The suggestion that the breach alleged did not run to the entire warranty first appears in the case in the opinion of the majority.
If this court found a cause of action proven upon the facts of the finding, and also found the allegations of the cause of action defectively stated, it was its duty, if no one had been misled, to see that the cause of action proven was put in judgment, and if necessary, that an amendment be directed and a judgment then entered in accordance with its instruction.
So it seems to me the court was bound to pass upon the meaning of this entire warranty, and if it found the breach proved supported a cause of action it should have directed an amendment of the defectively alleged breach and directed a judgment in accordance with the cause of action found.
A warranty standing alone and in the absence of explanation, that a horse is sound and true in every spot and place, would ordinarily be regarded as a broad and far-reaching warranty. "True in every spot and place" would be commonly understood as including more than "sound in every spot and place," and to have a meaning separate from and independent of "sound." "True" might be used of a horse in a biological or anatomical sense, but such would hardly be its ordinary use in every day speech in a horse trade. "True" may mean correct, right, honest, or sure and to be relied on; and when used of a horse in connection with a warranty of soundness, "true in every spot and place," means that the horse can be relied on to act properly in every reasonable situation. He can be driven upon the highways, meeting the ordinary vehicles and objects upon the highway, and he can be relied upon to be true under such circumstances, and his conduct and behavior will conform to right and honest standards. He can be driven to the railroad station, and at sight of engine not bolt and run. He is not to be expected to meet a troop of elephants and not show fear.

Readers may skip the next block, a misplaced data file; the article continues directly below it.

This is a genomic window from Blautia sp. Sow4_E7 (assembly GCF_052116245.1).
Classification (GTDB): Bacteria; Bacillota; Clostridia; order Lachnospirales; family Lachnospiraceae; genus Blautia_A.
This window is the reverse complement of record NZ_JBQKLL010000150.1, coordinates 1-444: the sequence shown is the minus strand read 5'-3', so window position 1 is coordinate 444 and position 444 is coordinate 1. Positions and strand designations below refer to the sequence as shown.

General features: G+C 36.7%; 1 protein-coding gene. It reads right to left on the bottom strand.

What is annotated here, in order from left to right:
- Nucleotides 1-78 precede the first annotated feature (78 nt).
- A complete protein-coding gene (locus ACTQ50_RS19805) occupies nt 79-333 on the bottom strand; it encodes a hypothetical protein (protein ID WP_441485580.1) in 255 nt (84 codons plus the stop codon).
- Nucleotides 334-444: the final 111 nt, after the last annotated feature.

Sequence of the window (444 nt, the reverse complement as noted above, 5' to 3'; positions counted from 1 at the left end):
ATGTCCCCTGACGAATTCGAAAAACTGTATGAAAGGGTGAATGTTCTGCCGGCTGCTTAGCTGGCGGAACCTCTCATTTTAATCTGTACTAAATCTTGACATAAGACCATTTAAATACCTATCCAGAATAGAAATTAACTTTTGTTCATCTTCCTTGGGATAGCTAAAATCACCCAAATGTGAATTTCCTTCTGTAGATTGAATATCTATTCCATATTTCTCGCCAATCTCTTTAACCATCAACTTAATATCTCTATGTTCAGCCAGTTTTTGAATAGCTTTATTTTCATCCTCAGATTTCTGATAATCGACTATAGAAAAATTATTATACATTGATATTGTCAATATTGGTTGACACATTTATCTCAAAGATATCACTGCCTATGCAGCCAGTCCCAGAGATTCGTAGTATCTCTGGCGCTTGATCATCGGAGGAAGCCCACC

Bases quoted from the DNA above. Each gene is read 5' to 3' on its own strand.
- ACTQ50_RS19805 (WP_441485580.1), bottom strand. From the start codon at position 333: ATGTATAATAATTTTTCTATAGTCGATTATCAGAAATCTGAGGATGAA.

Any conduct which was not within these definitions, and which materially affected the value of the horse, would be a breach of a warranty that he was "true in every spot and place," and give a cause of action.